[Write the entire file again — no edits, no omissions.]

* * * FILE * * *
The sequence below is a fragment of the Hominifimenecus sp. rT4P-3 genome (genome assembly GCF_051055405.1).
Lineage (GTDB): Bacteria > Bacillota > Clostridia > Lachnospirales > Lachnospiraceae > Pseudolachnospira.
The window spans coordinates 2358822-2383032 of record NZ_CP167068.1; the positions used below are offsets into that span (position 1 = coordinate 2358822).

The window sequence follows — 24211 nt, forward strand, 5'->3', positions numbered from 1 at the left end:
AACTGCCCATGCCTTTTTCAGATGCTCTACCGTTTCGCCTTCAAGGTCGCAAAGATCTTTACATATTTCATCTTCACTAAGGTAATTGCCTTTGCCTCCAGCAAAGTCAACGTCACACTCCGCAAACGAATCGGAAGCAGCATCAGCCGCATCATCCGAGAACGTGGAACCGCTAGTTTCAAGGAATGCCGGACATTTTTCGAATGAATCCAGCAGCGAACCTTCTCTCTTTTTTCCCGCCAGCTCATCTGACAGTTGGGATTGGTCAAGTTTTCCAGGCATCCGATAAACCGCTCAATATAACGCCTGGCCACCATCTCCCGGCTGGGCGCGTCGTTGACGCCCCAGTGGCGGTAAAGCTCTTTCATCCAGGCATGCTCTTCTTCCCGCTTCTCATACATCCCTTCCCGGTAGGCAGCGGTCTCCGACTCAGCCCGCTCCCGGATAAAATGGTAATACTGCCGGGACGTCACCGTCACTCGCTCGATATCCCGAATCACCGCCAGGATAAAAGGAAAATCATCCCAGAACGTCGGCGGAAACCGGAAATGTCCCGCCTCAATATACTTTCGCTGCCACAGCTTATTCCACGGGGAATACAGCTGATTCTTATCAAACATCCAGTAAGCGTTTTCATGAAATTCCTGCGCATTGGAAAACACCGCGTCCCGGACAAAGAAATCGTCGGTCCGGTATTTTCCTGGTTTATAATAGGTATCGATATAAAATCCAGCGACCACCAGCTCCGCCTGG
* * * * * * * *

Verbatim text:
The sequence below is a fragment of the Hominifimenecus sp. rT4P-3 genome (genome assembly GCF_051055405.1).
Lineage (GTDB): Bacteria > Bacillota > Clostridia > Lachnospirales > Lachnospiraceae > Pseudolachnospira.
The window spans coordinates 2358822-2383032 of record NZ_CP167068.1; the positions used below are offsets into that span (position 1 = coordinate 2358822).

The window sequence follows — 24211 nt, forward strand, 5'->3', positions numbered from 1 at the left end:
AACTGCCCATGCCTTTTTCAGATGCTCTACCGTTTCGCCTTCAAGGTCGCAAAGATCTTTACATATTTCATCTTCACTAAGGTAATTGCCTTTGCCTCCAGCAAAGTCAACGTCACACTCCGCAAACGAATCGGAAGCAGCATCAGCCGCATCATCCGAGAACGTGGAACCGCTAGTTTCAAGGAATGCCGGACATTTTTCGAATGAATCCAGCAGCGAACCTTCTCTCTTTTTTCCCGCCAGCTCATCTGACAGTTGGGATTGGTCAAGTTTTCCAGGCATCCGATAAACCGCTCAATATAACGCCTGGCCACCATCTCCCGGCTGGGCGCGTCGTTGACGCCCCAGTGGCGGTAAAGCTCTTTCATCCAGGCATGCTCTTCTTCCCGCTTCTCATACATCCCTTCCCGGTAGGCAGCGGTCTCCGACTCAGCCCGCTCCCGGATAAAATGGTAATACTGCCGGGACGTCACCGTCACTCGCTCGATATCCCGAATCACCGCCAGGATAAAAGGAAAATCATCCCAGAACGTCGGCGGAAACCGGAAATGTCCCGCCTCAATATACTTTCGCTGCCACAGCTTATTCCACGGGGAATACAGCTGATTCTTATCAAACATCCAGTAAGCGTTTTCATGAAATTCCTGCGCATTGGAAAACACCGCGTCCCGGACAAAGAAATCGTCGGTCCGGTATTTTCCTGGTTTATAATAGGTATCGATATAAAATCCAGCGACCACCAGCTCCGCCTGG